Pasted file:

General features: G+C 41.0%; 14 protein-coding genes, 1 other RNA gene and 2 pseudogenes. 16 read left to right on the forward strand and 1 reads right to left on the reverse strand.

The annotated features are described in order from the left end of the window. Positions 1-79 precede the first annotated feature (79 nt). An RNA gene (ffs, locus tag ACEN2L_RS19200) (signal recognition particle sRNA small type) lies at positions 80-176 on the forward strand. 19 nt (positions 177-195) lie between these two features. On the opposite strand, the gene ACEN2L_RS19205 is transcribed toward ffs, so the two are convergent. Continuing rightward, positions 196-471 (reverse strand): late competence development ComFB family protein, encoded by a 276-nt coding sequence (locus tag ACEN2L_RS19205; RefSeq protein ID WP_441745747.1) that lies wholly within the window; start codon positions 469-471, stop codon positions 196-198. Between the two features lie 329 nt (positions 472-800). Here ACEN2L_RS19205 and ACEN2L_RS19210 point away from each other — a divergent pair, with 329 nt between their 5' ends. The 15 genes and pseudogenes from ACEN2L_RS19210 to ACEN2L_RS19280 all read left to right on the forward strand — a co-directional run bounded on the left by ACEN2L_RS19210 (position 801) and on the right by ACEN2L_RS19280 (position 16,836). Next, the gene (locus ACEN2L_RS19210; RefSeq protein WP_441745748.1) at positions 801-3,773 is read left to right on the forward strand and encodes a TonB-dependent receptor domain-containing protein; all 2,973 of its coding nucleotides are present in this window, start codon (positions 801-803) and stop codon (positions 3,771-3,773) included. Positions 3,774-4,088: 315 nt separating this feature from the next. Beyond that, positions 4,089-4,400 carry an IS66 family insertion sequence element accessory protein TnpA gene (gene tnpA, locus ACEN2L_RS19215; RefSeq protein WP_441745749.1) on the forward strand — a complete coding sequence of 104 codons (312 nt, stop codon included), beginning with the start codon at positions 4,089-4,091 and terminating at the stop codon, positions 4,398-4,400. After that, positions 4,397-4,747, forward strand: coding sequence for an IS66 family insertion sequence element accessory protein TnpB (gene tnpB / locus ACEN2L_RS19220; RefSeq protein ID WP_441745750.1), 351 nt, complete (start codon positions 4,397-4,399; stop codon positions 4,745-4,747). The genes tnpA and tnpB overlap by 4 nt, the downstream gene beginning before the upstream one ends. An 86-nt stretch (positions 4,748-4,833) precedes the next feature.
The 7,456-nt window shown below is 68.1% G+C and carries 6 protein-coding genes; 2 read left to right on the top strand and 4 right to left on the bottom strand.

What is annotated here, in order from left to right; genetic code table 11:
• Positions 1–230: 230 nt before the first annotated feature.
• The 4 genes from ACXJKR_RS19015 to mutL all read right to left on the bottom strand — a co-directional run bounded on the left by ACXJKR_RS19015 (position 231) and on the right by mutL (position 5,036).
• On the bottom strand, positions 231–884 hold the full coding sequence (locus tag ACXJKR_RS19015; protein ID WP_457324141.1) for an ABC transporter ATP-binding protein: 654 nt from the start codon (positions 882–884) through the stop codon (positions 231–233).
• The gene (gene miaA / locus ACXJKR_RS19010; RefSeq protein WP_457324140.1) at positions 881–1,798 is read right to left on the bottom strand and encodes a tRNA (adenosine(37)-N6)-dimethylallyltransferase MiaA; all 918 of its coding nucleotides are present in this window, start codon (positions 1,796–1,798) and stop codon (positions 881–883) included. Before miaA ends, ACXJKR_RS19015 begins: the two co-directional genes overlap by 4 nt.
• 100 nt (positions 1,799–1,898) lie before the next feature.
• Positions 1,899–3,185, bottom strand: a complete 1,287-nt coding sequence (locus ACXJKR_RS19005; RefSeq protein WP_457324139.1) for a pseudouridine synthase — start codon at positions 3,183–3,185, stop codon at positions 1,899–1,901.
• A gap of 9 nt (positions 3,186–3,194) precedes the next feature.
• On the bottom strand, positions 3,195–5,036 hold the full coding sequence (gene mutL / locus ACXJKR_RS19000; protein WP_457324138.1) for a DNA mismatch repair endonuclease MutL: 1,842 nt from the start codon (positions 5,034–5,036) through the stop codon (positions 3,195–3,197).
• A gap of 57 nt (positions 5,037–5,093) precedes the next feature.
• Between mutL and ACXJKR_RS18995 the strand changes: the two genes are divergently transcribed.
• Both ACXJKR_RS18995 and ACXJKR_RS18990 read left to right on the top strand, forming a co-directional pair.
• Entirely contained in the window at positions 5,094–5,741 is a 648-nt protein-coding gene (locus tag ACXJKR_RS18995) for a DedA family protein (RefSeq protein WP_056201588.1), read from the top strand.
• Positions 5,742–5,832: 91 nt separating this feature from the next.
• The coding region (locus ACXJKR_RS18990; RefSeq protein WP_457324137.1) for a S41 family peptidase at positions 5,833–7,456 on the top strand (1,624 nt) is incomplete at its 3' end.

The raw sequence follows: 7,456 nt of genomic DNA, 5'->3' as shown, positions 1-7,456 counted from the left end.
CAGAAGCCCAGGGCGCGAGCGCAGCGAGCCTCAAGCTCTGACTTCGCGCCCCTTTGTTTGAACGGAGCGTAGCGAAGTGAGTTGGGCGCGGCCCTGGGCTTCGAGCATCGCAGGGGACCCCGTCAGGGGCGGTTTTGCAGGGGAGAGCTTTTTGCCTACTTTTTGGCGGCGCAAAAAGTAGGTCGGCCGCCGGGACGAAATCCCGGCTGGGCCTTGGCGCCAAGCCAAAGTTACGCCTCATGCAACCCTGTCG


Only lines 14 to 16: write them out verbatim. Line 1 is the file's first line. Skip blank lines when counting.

• Between mutL and ACXJKR_RS18995 the strand changes: the two genes are divergently transcribed.
• Both ACXJKR_RS18995 and ACXJKR_RS18990 read left to right on the top strand, forming a co-directional pair.
• Entirely contained in the window at positions 5,094–5,741 is a 648-nt protein-coding gene (locus tag ACXJKR_RS18995) for a DedA family protein (RefSeq protein WP_056201588.1), read from the top strand.